Kevin Johnson boasts the averages of a Hall of Famer, showcasing his ability to both score and distribute the ball over his 12-year career. Emerging as one of the best point guards in the NBA throughout the 90’s, KJ helped the Suns remain an annual title contender and came close to winning it all in 1993 once Charles Barkley arrived in Phoenix. During his first seven seasons with the Suns, the franchise averaged 56 wins and Johnson went on to feature in five All-NBA teams as a result of his high level of play. Much like his peers in this article, injuries were a big reason for his shortcomings, however, he achieved enough in his career to earn a berth.
Résumé– ’04 champ, ’04 Finals MVP, 3x All-NBA, 5x All-Star, 2x All-Defence
Career Averages – 15.2 PPG, 2.9 RPG, 5.4 APG
In my mind, there’s no doubt that Chauncey Billups belongs in the Hall. The Pistons legend earned the nickname ‘Mr Big Shot’ for his contribution to winning, culminating in their shocking 2004 Finals triumph against the L.A. Lakers, with Billups crowned Finals MVP. During his six full seasons with Detroit, the Pistons made six consecutive Conference Finals trips, with Billups averaging 17.6 PPG and 5.9 APG in that stretch. His per-game numbers don’t scream ‘induct me’, but it’s obvious that Billups should have a place in the Hall of Fame.
Résumé– 4x champ, ’94 All-Star, 4x All-Defence
Career Averages – 11.2 PPG, 8.1 RPG, 2.2 APG
Horace Grant’s HOF case is boosted by his 1987 collegiate achievements where he claimed ACC Player of the Year honours, becoming the first player in ACC history to lead the league in scoring, rebounding and field goal shooting. He maintained his high level of play as an interior force when the Bulls drafted him, thriving as their main low post defender en route to their first three-peat in the early 90’s. Grant was close to a walking double-double for a decade with Chicago and Orlando, while also playing an important role on the 2000-01 Lakers title team, and yet, he doesn’t quite have the list of individual achievements to warrant a spot in the Hall.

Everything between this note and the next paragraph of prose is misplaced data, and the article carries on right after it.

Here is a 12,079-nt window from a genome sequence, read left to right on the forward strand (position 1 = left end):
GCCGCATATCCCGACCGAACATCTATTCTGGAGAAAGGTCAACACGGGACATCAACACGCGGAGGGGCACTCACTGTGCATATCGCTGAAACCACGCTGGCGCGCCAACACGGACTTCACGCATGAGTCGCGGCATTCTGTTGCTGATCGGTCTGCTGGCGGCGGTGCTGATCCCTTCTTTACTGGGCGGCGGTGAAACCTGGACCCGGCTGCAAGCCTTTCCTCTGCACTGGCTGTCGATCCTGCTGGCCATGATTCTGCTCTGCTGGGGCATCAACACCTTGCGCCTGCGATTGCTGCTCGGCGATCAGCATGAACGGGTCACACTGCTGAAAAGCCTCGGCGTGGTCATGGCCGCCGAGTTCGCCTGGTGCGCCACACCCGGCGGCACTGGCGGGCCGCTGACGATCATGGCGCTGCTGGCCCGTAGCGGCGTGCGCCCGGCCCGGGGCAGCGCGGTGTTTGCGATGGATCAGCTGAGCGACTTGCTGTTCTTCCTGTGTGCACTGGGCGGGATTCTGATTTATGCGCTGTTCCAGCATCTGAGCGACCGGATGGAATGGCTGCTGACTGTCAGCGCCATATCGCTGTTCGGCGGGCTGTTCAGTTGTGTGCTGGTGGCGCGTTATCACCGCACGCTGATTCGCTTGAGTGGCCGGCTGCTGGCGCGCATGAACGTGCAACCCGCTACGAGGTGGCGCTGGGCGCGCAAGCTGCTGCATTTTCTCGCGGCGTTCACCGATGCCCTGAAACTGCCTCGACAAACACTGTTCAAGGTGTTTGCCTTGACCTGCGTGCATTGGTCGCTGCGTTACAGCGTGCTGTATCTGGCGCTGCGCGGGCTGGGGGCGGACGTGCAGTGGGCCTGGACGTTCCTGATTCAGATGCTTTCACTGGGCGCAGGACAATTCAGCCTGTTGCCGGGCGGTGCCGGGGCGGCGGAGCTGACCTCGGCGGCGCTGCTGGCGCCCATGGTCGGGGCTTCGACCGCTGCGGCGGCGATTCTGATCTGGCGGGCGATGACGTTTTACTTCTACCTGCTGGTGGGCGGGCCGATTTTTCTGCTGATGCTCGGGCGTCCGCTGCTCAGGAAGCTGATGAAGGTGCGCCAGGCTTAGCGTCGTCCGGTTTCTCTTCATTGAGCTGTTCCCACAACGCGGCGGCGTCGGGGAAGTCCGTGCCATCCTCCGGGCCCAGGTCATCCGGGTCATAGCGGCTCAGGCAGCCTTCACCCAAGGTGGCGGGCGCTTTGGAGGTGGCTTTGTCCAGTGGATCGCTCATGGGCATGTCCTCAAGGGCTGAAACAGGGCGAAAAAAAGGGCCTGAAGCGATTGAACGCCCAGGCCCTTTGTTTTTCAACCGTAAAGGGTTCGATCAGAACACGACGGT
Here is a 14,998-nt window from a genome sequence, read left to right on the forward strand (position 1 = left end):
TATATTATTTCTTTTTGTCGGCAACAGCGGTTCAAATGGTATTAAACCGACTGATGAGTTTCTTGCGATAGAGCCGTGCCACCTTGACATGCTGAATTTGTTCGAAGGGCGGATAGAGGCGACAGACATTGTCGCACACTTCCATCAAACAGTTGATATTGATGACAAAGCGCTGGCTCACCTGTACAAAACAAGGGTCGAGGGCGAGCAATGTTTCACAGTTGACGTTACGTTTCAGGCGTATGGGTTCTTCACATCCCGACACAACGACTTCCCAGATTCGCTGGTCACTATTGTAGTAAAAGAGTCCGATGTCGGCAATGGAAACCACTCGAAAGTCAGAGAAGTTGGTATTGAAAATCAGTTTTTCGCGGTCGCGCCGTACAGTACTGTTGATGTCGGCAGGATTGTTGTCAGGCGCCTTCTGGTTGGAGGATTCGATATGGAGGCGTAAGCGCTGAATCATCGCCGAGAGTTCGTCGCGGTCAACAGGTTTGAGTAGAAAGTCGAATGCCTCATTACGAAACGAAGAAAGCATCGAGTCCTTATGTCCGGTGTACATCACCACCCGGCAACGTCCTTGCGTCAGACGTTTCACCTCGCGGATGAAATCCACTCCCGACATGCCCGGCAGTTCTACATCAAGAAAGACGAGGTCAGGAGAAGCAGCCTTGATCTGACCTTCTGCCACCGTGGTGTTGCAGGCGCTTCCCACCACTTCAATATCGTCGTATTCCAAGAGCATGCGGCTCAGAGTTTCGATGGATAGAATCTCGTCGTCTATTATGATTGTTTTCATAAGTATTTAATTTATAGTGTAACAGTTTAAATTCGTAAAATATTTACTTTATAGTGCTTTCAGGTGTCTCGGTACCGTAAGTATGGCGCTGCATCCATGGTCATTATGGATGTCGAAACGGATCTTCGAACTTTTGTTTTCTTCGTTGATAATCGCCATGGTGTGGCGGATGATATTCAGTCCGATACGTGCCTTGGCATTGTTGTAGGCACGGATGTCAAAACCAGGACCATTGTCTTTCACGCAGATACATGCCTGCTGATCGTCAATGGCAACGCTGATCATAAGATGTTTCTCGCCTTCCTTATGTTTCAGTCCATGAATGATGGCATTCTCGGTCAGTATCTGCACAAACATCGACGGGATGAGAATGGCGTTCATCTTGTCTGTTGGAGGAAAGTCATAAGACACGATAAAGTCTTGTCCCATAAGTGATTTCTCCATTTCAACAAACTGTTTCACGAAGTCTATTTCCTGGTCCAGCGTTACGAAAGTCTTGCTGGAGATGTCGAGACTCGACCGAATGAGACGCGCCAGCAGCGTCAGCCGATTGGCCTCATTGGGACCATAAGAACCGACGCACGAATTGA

Résumé– 4x All-NBA, 4x All-Star
Career Averages – 15.2 PPG, 2.6 RPG, 6.7 APG
To this day, Mark Price is one of just 10 players in the 50-40-90 club with his career averages coming close to reflecting those noteworthy numbers. With the sharp-shooting floor general on their roster, Cleveland experienced a ton of success, qualifying for the postseason in seven of the nine seasons Price spent there. It never translated to a deep run, but Price more than held up his end of the bargain, regularly finishing the season amongst the league leaders for assists, three-point and free throw shooting percentage. While the Cavs guard could be classified as a star of his generation, I don’t think his legacy is lofty enough to earn a place amongst the basketball giants.